How Do I know If I Paid For Points on A FHA Loan

? – understanding the FHA loan process

When you take out a loan secured by the Federal Housing Administration, or any other type of mortgage, you may have to pay points to get the rate you want. Lenders must disclose the fees for points after submitting an application and re-disclose this information at closing. If you have already closed on your FHA loan and know where to apply for FHA loan, you can check the closing statement to see what points, if any, you have paid.


Mortgage points come in two varieties – discount points and starting points. Discount points reduce the rate of interest on your loan through the intermediary of making an interest payment prepaid. You do not have to pay discount points, but many people choose to pay for them in order to get a lower interest rate. Starting points are the lender processing fees that cover the costs associated with underwriting your loan. In the past, origination fees were capped at one percent of the loan amount, but starting in 2010, the FHA does not caps starting points – with the exception of reverse mortgages and FHA rehab loans.

Estimate of good faith

Lenders often quote mortgage rates for you before where to apply for FHA loan, but a lender cannot assure you of a rate until you have actually submitted the application and need to know where to apply for FHA loan. Within three days of applying for the loan, your lender must provide you with a good faith estimate. This document explains how much the loan should cost, depending on your lender checking all the information on your application. The GFE includes a variety of information, such as your interest rate and the details of all the points you have to pay.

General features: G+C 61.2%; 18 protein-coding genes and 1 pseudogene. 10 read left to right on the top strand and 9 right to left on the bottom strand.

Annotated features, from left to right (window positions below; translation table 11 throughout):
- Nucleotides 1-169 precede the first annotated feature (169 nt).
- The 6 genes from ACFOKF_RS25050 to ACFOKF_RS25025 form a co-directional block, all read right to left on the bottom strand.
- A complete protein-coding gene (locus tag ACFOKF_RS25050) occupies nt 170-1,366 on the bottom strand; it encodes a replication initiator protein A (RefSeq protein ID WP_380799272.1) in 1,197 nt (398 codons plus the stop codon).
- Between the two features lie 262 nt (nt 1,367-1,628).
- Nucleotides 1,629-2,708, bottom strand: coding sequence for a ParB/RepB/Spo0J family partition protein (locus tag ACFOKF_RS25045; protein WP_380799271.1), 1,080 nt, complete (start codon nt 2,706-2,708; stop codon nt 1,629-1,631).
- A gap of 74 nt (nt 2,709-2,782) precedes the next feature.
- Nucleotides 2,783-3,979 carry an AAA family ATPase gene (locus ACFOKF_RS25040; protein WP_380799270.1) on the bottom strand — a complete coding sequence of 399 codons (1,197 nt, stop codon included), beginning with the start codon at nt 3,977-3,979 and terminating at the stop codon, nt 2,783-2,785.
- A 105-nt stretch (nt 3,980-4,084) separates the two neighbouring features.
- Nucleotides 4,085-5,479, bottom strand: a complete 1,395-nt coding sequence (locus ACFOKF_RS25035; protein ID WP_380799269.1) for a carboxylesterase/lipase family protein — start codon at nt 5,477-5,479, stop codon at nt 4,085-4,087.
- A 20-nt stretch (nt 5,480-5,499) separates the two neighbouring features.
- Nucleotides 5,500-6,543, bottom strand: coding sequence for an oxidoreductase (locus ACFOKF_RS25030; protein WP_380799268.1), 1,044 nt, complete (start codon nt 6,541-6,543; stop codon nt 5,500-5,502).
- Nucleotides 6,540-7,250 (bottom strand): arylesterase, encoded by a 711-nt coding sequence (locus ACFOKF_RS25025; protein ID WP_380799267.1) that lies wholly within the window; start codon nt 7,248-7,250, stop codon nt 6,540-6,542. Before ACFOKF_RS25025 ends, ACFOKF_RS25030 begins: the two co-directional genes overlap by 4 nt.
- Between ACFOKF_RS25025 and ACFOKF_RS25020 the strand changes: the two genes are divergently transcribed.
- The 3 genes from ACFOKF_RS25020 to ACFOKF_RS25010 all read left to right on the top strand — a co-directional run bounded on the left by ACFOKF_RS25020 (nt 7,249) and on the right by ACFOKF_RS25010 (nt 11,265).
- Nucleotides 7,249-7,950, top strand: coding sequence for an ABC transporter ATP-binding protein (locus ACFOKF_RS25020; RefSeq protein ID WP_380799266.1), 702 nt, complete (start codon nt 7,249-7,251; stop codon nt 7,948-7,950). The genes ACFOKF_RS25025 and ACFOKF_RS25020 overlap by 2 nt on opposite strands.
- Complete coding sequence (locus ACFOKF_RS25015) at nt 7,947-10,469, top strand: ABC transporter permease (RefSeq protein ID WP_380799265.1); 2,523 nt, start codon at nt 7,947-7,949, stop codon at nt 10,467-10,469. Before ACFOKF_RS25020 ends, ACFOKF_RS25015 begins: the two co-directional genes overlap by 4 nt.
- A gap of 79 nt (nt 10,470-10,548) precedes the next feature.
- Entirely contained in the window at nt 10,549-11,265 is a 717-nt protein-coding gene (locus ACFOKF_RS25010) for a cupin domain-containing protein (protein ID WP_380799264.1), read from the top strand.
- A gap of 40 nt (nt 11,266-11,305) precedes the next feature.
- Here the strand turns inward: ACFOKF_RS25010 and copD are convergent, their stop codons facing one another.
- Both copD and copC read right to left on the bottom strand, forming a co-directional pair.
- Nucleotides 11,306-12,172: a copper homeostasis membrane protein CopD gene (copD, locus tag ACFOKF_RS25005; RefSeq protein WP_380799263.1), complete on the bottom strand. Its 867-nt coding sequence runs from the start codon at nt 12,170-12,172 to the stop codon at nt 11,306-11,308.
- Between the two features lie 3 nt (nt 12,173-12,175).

Closing speech

When you close your loan the lender must provide you with a closing statement. The US Department of Housing and Urban Development requires lenders to include certain information on the closing statement – such as details of any fees you have paid. Closing, or HUD, statement separately lists the amount of the discount or origination fees you paid. Some lenders bundle expenses together non-negotiable – such as property tax – with lender charges charged as part of your origination fees on the GFE. However, on the closing statement, the lender must detail these fees so that you can clearly see what you actually paid the lender for what you pay to your insurance company or a local tax authority.


Points increase the initial cost of taking a mortgage and many people are therefore reluctant to pay points since FHA loans are primarily aimed at people who have little money to make large down payments. However, you can deduct the amount you spent on FHA mortgage points from your taxable income, but only if you paid the points for a loan secured by your principal residence. In addition, you can only deduct points that are for lender fees and interest charges and not points charged in place of standard fees such as taxes and insurance.

Necessities for a condo to be accepted FHa

The Federal Housing Administration provides mortgage loans and refinancing loans. You can use a FHA-backed loan to finance a condominium, but only by living in an FHA-approved condo. condo property values ‚Äč‚Äčtend to fluctuate more than other types of real estate, and as a result, lenders and insurers, such as the FHA, do not finance or insure mortgages on condos that meet certain guidelines .

Complex requirements

To obtain FHA approval, a condominium complex must contain two or more units and a complex must have a home occupancy rate of at least 50 percent. Units that are still built must have been sold to buyers and at least 50 per cent of condo buyers must intend to use condos as their primary residence. A condo project may not have more than 25 percent of its area reserved for commercial purposes. Each condo project must re-apply for FHA approval every two years.



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